Get Your Kids Up and Active
Strengthening bones to avoid fractures starts at a very young age. Physical activity is important for fighting obesity but it also helps to keep bones strong also. Kids will have less fractures at older ages with physical exercise starting early on in life.
Researchers in Sweden found that 40 minutes of physical activity a day was more beneficial than 60 minutes of exercise in a week. The children in the study had their skeletal development recorded and compared the two groups. It was discovered the group of children who exercised 40 minutes a day had few bone fractures than the other group.
The children in the 40 minute physical activity group had higher bone density in the spine. Bone density is an indication of bone strength. The deeper the bone density is early in life, the stronger bones remain decades later, when natural thinning of bones weakens the skeleton and increases the risk of fractures and breaks.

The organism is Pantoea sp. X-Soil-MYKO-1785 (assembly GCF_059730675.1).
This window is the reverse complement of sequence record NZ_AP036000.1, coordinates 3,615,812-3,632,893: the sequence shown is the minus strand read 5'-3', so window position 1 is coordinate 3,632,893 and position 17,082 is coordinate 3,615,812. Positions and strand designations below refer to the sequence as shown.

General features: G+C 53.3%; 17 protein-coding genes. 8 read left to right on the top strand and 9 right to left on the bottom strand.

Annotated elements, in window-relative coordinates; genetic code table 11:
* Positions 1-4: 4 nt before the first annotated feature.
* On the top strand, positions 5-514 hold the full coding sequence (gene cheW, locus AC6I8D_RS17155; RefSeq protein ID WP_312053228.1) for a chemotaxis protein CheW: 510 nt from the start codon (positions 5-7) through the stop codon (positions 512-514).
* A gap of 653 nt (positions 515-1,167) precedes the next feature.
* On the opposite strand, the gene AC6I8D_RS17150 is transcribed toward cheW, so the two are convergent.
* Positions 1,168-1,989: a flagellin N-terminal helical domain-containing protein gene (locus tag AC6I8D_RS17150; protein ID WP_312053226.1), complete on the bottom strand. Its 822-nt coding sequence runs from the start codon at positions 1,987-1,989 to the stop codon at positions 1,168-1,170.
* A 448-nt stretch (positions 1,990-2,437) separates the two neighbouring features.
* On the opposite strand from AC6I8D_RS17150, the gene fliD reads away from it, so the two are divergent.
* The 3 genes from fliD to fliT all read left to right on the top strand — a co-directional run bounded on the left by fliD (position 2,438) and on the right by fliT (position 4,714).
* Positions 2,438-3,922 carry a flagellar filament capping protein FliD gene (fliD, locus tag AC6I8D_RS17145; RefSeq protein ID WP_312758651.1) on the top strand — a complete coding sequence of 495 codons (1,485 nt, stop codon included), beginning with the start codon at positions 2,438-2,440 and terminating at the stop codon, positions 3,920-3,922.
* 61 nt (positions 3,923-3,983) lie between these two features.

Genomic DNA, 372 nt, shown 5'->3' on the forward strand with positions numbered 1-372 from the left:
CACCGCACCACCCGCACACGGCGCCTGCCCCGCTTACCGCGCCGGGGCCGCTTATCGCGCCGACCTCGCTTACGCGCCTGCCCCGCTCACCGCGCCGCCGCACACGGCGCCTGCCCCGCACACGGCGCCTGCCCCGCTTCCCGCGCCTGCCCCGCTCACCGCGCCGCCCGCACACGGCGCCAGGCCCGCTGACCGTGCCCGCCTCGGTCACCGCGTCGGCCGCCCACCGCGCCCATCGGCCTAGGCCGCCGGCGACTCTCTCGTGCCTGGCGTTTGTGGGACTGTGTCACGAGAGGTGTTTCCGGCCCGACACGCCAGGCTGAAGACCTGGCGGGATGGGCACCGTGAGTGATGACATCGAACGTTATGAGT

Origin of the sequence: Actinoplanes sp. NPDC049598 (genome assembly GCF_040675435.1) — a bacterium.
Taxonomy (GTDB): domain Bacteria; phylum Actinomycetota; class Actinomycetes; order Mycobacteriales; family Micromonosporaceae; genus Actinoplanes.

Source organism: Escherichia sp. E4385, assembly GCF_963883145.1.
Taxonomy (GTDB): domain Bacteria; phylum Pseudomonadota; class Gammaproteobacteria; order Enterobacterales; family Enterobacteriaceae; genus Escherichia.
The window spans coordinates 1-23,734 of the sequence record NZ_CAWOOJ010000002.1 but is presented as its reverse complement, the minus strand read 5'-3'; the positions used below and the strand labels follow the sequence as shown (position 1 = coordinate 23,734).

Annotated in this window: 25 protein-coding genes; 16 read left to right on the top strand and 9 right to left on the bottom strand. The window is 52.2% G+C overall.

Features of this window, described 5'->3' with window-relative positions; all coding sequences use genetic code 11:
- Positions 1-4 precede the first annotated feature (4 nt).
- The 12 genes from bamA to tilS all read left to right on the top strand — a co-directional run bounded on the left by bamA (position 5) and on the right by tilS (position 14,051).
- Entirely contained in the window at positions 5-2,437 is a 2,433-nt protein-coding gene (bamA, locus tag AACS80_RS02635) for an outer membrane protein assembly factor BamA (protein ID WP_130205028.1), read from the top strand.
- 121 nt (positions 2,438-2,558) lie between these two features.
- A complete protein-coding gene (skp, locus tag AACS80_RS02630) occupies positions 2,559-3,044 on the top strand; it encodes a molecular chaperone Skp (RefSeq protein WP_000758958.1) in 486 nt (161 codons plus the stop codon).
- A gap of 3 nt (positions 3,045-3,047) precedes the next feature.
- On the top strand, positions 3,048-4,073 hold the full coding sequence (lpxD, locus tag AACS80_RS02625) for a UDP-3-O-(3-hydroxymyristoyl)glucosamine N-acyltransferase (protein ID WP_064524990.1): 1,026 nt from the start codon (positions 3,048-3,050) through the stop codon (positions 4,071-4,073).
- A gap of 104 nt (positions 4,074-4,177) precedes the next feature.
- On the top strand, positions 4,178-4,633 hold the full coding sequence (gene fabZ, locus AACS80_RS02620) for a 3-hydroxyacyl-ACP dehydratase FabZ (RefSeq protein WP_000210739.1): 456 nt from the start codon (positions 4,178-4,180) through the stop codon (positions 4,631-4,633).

To correlate these results with fractures later in life, former male athletes in their 60s and 70s were taken into account and compared their fracture rates and bone density scores with those of healthy men of the same age who did not train at an elite level. The results showed the former athletes as having a smaller rate of loss in bone density on average than non-athletes. This suggested their bones were better able to avoid fractures.
Bones become more porous and brittle with age as cells responsible for building bone become less active and can no longer keep up with the cells that destroy and remove old bone cells. Physical activity can shift this balance toward maintaining a healthy amount of bone growth, according to experts.